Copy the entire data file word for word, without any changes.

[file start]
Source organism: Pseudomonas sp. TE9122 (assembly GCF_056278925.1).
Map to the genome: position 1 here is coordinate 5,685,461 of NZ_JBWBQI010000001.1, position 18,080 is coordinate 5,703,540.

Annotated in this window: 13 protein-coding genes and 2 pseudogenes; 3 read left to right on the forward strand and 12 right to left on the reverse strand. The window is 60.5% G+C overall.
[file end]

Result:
Source organism: Pseudomonas sp. TE9122 (assembly GCF_056278925.1).
Map to the genome: position 1 here is coordinate 5,685,461 of NZ_JBWBQI010000001.1, position 18,080 is coordinate 5,703,540.

Annotated in this window: 13 protein-coding genes and 2 pseudogenes; 3 read left to right on the forward strand and 12 right to left on the reverse strand. The window is 60.5% G+C overall.